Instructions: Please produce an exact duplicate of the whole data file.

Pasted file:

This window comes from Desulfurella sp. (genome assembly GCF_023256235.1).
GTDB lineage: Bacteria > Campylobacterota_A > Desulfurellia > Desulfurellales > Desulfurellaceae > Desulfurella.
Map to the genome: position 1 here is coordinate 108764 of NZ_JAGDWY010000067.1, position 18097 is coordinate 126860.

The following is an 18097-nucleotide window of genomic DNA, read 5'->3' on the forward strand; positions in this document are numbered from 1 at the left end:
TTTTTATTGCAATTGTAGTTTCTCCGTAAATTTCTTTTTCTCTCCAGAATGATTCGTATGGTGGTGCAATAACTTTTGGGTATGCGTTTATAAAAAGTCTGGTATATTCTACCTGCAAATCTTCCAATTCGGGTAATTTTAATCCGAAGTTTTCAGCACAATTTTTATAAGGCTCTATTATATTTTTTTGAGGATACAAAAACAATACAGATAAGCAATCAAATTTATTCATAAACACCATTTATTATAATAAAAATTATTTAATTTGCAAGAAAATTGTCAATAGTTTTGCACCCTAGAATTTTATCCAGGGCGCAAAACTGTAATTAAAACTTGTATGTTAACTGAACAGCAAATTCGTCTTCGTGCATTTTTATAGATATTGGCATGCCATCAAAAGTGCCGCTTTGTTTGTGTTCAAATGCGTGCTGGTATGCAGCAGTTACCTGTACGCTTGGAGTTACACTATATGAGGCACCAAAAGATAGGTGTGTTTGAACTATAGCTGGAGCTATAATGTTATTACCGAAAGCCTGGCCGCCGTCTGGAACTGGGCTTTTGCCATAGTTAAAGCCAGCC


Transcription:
This window comes from Desulfurella sp. (genome assembly GCF_023256235.1).
GTDB lineage: Bacteria > Campylobacterota_A > Desulfurellia > Desulfurellales > Desulfurellaceae > Desulfurella.
Map to the genome: position 1 here is coordinate 108764 of NZ_JAGDWY010000067.1, position 18097 is coordinate 126860.

The following is an 18097-nucleotide window of genomic DNA, read 5'->3' on the forward strand; positions in this document are numbered from 1 at the left end:
TTTTTATTGCAATTGTAGTTTCTCCGTAAATTTCTTTTTCTCTCCAGAATGATTCGTATGGTGGTGCAATAACTTTTGGGTATGCGTTTATAAAAAGTCTGGTATATTCTACCTGCAAATCTTCCAATTCGGGTAATTTTAATCCGAAGTTTTCAGCACAATTTTTATAAGGCTCTATTATATTTTTTTGAGGATACAAAAACAATACAGATAAGCAATCAAATTTATTCATAAACACCATTTATTATAATAAAAATTATTTAATTTGCAAGAAAATTGTCAATAGTTTTGCACCCTAGAATTTTATCCAGGGCGCAAAACTGTAATTAAAACTTGTATGTTAACTGAACAGCAAATTCGTCTTCGTGCATTTTTATAGATATTGGCATGCCATCAAAAGTGCCGCTTTGTTTGTGTTCAAATGCGTGCTGGTATGCAGCAGTTACCTGTACGCTTGGAGTTACACTATATGAGGCACCAAAAGATAGGTGTGTTTGAACTATAGCTGGAGCTATAATGTTATTACCGAAAGCCTGGCCGCCGTCTGGAACTGGGCTTTTGCCATAGTTAAAGCCAGCC